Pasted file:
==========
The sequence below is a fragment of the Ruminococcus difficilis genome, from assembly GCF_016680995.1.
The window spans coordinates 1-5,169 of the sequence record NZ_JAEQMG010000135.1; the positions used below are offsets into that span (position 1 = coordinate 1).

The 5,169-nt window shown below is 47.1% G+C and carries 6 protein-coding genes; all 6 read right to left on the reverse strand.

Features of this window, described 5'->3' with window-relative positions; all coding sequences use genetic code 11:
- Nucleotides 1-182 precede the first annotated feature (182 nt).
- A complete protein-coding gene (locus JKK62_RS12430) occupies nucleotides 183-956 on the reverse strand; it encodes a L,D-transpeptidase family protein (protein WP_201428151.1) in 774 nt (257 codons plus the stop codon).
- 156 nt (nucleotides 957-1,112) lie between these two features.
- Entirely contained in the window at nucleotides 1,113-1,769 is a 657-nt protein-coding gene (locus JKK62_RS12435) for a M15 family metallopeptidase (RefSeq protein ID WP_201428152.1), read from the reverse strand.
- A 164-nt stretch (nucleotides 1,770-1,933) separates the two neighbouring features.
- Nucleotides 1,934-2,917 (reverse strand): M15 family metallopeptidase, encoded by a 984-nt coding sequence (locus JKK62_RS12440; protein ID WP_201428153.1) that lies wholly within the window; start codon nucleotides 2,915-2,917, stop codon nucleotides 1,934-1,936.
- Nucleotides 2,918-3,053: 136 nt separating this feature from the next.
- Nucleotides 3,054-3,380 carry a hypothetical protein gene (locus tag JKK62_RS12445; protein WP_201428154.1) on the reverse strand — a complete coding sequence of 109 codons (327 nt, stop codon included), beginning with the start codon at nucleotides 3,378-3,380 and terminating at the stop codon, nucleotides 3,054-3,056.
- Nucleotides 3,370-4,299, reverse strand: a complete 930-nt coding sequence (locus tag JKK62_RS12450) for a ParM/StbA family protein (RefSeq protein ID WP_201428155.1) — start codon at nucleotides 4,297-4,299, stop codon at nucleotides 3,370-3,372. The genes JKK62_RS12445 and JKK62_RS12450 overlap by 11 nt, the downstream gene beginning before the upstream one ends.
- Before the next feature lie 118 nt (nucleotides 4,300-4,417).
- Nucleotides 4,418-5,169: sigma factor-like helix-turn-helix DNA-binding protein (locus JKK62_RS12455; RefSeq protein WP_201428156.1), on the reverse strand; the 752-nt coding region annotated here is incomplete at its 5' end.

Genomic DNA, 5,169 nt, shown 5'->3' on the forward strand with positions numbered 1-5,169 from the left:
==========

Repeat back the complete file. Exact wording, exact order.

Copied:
The sequence below is a fragment of the Ruminococcus difficilis genome, from assembly GCF_016680995.1.
The window spans coordinates 1-5,169 of the sequence record NZ_JAEQMG010000135.1; the positions used below are offsets into that span (position 1 = coordinate 1).

The 5,169-nt window shown below is 47.1% G+C and carries 6 protein-coding genes; all 6 read right to left on the reverse strand.

Features of this window, described 5'->3' with window-relative positions; all coding sequences use genetic code 11:
- Nucleotides 1-182 precede the first annotated feature (182 nt).
- A complete protein-coding gene (locus JKK62_RS12430) occupies nucleotides 183-956 on the reverse strand; it encodes a L,D-transpeptidase family protein (protein WP_201428151.1) in 774 nt (257 codons plus the stop codon).
- 156 nt (nucleotides 957-1,112) lie between these two features.
- Entirely contained in the window at nucleotides 1,113-1,769 is a 657-nt protein-coding gene (locus JKK62_RS12435) for a M15 family metallopeptidase (RefSeq protein ID WP_201428152.1), read from the reverse strand.
- A 164-nt stretch (nucleotides 1,770-1,933) separates the two neighbouring features.
- Nucleotides 1,934-2,917 (reverse strand): M15 family metallopeptidase, encoded by a 984-nt coding sequence (locus JKK62_RS12440; protein ID WP_201428153.1) that lies wholly within the window; start codon nucleotides 2,915-2,917, stop codon nucleotides 1,934-1,936.
- Nucleotides 2,918-3,053: 136 nt separating this feature from the next.
- Nucleotides 3,054-3,380 carry a hypothetical protein gene (locus tag JKK62_RS12445; protein WP_201428154.1) on the reverse strand — a complete coding sequence of 109 codons (327 nt, stop codon included), beginning with the start codon at nucleotides 3,378-3,380 and terminating at the stop codon, nucleotides 3,054-3,056.
- Nucleotides 3,370-4,299, reverse strand: a complete 930-nt coding sequence (locus tag JKK62_RS12450) for a ParM/StbA family protein (RefSeq protein ID WP_201428155.1) — start codon at nucleotides 4,297-4,299, stop codon at nucleotides 3,370-3,372. The genes JKK62_RS12445 and JKK62_RS12450 overlap by 11 nt, the downstream gene beginning before the upstream one ends.
- Before the next feature lie 118 nt (nucleotides 4,300-4,417).
- Nucleotides 4,418-5,169: sigma factor-like helix-turn-helix DNA-binding protein (locus JKK62_RS12455; RefSeq protein WP_201428156.1), on the reverse strand; the 752-nt coding region annotated here is incomplete at its 5' end.

Genomic DNA, 5,169 nt, shown 5'->3' on the forward strand with positions numbered 1-5,169 from the left: